English 362/951: Victorian Period Literature (Summer 2021)

Victorian Literature – Summer Term 2 TTh 6-9 p.m.

NOTE: This course will be web-based: it will be fully online and delivered through Canvas. This status differs from that of courses developed by CTLT and offered through Distance Learning. It also retains a registration cap.

Dr. Gisèle M. Baxter

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Ghosts are Real (So are Vampires): Victorian Gothic Terror and Horror

“Ghosts are real, this much I know” – Crimson Peak

“Vampires do exist” – Bram Stoker’s Dracula

Whether we take Edith Cushing or Abraham Van Helsing at their word, the 19th-century Gothic revival certainly emphasized possibilities for terror and horror in tales of the supernatural. However, these interventions of spectral and un-dead beings often take place in the recognizable present; they speak to its anxieties. Perhaps they speak to ours as well, given our recent fascination with Neo-Victorian representations of the 19th century, such as Penny DreadfulFrom HellCrimson Peak, etc. We will add a chill to the bright summer evenings as we examine stories addressing issues of gender and sexuality; class, race, and culture; realism and the supernatural; urban and rural settings, all in a century known for developments in science and technology (especially photography), social upheaval, and a veneer of respectability, yet with monsters lurking in closets and under beds. Our focus will also permit consideration of the boom in publication of popular literature in a variety of formats, as well as the rise of the professional writer during the 19th century.

Core texts include Margaret Oliphant’s The Library Window, Sheridan LeFanu’s Carmilla, Henry James’s The Turn of the Screw, and the following short fiction: M.R. James, “Oh, Whistle, and I’ll Come to You, My Lad”; Elizabeth Gaskell, “The Old Nurse’s Story”; Charlotte Riddell, “The Open Door”; Sheridan LeFanu, “An Account of Some Strange Disturbances in Aungier Street”; R.L. Stevenson, “The Body Snatcher”; E. Nesbit, “John Charrington’s Wedding”. A page of links to the short stories is in the Notes and Course Materials Module on our Canvas site, as well as a link to the Project Gutenberg edition of Carmilla.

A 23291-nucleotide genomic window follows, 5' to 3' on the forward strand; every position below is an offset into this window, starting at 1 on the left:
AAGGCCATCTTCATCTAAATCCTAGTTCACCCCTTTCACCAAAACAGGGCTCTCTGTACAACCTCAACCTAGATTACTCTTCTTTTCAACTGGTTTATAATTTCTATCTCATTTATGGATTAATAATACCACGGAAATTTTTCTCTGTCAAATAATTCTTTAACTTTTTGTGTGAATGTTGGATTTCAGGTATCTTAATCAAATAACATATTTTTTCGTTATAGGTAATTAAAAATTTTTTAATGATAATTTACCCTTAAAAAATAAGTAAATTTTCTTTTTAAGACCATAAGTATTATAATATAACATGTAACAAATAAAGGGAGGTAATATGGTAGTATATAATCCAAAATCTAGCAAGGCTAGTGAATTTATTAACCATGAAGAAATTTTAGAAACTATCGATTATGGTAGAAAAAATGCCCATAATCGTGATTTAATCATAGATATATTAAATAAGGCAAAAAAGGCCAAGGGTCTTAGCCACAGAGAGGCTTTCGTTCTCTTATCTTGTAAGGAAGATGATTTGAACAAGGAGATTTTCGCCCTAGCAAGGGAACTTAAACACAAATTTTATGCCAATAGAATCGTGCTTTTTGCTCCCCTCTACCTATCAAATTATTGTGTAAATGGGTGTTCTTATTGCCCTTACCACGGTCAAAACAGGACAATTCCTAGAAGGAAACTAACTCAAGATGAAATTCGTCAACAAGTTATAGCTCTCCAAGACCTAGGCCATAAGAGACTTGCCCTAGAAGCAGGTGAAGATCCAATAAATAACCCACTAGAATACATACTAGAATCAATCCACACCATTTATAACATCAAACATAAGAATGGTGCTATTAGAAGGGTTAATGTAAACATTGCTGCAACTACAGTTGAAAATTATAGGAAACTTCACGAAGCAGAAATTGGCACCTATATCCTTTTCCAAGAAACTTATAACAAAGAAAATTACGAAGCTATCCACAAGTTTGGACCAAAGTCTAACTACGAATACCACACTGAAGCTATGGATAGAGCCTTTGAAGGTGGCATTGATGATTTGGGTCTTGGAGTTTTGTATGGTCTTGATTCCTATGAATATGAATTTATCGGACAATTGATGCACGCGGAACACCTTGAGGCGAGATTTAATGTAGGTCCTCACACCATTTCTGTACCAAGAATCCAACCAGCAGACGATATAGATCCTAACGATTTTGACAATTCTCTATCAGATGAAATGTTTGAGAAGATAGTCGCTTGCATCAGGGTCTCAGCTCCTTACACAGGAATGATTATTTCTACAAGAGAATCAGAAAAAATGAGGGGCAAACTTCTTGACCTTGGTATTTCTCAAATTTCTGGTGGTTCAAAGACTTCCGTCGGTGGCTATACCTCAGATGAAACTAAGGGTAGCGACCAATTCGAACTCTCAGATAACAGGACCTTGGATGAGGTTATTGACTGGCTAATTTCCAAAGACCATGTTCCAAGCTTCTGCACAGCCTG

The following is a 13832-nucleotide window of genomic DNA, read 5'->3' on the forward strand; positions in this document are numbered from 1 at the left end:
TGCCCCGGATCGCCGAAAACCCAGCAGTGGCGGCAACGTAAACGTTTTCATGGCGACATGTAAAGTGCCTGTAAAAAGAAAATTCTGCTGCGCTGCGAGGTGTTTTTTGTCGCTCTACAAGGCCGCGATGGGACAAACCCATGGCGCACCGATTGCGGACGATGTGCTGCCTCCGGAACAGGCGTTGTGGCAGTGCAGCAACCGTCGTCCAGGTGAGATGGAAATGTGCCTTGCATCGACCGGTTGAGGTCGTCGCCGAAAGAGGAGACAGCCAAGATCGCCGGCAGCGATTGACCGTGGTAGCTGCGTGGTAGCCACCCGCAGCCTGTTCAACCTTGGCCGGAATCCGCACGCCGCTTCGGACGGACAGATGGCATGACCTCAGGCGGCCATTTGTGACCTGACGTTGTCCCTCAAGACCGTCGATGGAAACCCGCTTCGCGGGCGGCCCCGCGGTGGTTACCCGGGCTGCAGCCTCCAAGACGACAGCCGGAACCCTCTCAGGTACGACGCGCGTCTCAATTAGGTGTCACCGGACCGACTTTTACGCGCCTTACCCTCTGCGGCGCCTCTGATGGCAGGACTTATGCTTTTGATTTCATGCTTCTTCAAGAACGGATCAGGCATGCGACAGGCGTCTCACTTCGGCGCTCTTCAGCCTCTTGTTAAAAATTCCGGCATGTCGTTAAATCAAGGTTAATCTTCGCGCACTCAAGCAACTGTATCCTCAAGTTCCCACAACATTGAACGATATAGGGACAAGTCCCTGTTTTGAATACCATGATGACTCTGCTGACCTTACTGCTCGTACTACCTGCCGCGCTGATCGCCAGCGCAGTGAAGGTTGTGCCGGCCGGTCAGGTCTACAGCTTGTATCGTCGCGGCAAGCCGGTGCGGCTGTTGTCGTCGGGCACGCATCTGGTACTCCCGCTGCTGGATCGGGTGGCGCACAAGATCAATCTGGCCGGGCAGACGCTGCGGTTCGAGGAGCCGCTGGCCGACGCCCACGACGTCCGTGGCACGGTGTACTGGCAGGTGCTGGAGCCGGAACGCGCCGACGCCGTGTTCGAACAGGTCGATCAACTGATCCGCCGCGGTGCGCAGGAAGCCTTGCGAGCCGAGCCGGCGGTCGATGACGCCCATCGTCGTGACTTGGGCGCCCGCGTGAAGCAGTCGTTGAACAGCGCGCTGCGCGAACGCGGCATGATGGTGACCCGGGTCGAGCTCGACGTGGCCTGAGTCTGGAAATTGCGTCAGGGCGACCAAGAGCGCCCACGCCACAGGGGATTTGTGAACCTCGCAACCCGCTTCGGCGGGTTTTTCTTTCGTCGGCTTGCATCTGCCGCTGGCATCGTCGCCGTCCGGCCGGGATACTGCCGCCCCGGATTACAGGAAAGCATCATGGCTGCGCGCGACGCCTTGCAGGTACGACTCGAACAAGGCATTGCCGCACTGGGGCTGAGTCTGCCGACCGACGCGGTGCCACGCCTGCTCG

The Broadview editions of The Library Window and The Turn of the Screw are all available as ebooks through the UBC Bookstore (and all are required, despite what the bookstore site says); you can also buy Broadview ebooks on RedShelf or VitalSource (use the ISBN 9781460402078 for The Turn of the Screw; run a title search for The Library Window), and The Library Window is available on GooglePlay.

You may use alternate editions of any of these texts as long as they are unabridged (beware of very cheap quickly produced ebook editions of public-domain texts; you might as well look on Project Gutenberg as they’re more likely to be complete and accurate). However, the Broadviews are reasonably priced and have very useful introductions and supplementary primary-source material from the time of publication.

Any material in Library Online Course Reserves (accessible through the Canvas site) will be available in full text online.

Evaluation will be based on two essays, a take-home final exam, and participation in discussion on the course’s Canvas site.

Keep checking this post for updates concerning the course, its texts, and its requirements.

 

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